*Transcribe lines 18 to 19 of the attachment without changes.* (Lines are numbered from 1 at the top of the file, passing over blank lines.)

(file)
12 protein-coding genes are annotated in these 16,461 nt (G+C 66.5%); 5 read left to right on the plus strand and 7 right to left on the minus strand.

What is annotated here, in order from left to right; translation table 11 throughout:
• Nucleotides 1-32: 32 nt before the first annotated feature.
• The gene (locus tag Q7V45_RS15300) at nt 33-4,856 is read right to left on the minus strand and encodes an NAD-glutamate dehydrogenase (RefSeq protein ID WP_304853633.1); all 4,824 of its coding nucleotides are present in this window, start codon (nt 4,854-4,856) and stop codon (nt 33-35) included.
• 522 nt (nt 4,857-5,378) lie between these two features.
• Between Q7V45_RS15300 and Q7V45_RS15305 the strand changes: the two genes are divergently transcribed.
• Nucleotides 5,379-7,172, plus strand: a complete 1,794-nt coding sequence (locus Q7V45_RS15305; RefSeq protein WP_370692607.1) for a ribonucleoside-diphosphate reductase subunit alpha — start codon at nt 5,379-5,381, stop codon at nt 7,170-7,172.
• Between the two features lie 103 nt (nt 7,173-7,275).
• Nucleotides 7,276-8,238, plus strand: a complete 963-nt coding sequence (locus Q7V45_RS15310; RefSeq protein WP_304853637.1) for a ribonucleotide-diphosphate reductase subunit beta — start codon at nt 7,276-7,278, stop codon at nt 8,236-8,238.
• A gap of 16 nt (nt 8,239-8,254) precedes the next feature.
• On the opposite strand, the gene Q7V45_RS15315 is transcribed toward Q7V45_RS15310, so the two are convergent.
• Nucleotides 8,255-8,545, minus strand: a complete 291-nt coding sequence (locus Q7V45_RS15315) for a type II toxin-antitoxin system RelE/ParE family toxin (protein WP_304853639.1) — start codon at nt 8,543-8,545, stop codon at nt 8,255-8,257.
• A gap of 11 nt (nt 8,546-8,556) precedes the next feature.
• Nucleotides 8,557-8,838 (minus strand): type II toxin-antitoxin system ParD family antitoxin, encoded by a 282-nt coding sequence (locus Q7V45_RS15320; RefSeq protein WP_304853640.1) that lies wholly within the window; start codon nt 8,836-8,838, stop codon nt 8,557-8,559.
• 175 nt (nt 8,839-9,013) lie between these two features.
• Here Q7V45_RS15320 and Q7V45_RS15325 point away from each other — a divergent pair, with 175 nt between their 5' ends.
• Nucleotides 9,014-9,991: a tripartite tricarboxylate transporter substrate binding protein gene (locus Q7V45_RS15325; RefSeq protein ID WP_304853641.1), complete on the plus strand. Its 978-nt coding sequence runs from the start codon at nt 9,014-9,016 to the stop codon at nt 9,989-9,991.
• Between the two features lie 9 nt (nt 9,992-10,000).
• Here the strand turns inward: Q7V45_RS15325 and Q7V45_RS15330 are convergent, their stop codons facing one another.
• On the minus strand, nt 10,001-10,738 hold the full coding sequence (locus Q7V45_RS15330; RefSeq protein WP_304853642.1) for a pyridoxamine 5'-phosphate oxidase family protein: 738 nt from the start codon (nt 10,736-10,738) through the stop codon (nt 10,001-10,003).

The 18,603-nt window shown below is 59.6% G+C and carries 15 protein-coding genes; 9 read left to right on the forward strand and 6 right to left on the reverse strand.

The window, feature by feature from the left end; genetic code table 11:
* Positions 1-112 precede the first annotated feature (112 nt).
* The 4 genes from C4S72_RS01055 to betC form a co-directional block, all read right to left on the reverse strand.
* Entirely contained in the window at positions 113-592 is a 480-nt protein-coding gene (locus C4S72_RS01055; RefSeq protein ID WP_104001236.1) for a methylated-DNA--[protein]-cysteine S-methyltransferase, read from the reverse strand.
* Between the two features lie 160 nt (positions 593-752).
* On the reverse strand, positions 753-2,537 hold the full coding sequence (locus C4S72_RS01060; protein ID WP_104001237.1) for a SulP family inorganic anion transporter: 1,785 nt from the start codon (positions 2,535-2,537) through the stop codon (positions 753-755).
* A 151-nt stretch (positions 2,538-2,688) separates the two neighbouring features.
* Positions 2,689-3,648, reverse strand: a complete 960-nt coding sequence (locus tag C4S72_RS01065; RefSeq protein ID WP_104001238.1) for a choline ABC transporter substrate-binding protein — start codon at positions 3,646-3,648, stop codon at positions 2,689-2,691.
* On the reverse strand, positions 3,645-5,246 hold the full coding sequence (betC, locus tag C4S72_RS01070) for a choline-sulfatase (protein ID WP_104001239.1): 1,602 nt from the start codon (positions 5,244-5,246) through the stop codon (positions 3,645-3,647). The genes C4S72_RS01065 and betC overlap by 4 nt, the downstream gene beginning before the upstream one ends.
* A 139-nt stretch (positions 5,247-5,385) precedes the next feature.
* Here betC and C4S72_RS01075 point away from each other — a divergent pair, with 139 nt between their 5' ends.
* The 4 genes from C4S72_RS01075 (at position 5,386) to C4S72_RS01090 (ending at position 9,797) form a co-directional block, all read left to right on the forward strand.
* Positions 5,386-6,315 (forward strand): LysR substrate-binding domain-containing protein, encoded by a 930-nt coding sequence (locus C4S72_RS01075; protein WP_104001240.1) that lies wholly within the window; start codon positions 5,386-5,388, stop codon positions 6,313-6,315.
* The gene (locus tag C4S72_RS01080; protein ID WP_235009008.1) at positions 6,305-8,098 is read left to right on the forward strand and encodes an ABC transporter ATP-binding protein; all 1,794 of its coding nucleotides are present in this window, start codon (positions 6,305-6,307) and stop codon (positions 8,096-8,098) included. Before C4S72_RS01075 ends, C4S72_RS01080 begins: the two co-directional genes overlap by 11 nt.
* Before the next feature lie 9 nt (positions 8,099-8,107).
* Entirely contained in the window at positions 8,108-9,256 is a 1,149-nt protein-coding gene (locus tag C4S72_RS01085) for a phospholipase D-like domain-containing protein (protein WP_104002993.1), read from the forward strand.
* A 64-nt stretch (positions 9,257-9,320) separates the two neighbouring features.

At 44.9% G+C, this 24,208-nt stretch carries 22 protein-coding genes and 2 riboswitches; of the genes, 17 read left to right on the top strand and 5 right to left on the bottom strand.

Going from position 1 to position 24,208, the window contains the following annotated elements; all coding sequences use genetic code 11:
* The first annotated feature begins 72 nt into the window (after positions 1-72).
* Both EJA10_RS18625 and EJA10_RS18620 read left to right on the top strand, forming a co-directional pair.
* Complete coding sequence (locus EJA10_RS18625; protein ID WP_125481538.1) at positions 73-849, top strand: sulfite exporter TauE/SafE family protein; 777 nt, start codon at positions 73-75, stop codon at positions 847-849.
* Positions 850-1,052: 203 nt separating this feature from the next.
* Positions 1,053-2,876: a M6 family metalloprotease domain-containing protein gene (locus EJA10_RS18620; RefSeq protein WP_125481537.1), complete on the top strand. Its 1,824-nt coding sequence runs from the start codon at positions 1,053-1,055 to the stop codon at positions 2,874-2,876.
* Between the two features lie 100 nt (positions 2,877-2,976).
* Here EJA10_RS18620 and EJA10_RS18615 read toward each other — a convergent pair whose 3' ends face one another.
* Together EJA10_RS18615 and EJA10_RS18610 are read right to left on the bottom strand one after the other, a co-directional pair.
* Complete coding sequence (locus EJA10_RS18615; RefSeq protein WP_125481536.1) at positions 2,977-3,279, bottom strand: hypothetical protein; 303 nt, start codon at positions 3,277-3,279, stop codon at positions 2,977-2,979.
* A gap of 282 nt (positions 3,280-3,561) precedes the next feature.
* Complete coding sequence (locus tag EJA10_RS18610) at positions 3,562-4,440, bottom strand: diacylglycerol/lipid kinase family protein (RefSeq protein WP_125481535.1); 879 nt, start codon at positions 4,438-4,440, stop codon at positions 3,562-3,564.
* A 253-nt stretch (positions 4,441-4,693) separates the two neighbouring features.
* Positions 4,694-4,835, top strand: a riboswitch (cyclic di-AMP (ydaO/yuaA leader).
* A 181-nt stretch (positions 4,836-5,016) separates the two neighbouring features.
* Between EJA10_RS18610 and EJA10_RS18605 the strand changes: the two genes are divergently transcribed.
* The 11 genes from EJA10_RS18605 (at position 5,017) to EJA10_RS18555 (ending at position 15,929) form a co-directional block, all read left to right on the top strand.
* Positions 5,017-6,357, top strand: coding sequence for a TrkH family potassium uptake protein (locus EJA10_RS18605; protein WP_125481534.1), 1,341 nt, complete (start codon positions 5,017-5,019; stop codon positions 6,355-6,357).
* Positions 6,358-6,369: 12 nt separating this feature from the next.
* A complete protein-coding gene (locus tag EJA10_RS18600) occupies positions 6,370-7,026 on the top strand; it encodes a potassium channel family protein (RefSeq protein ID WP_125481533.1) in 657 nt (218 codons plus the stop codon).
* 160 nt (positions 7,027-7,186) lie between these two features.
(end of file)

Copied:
• Between the two features lie 9 nt (nt 9,992-10,000).
• Here the strand turns inward: Q7V45_RS15325 and Q7V45_RS15330 are convergent, their stop codons facing one another.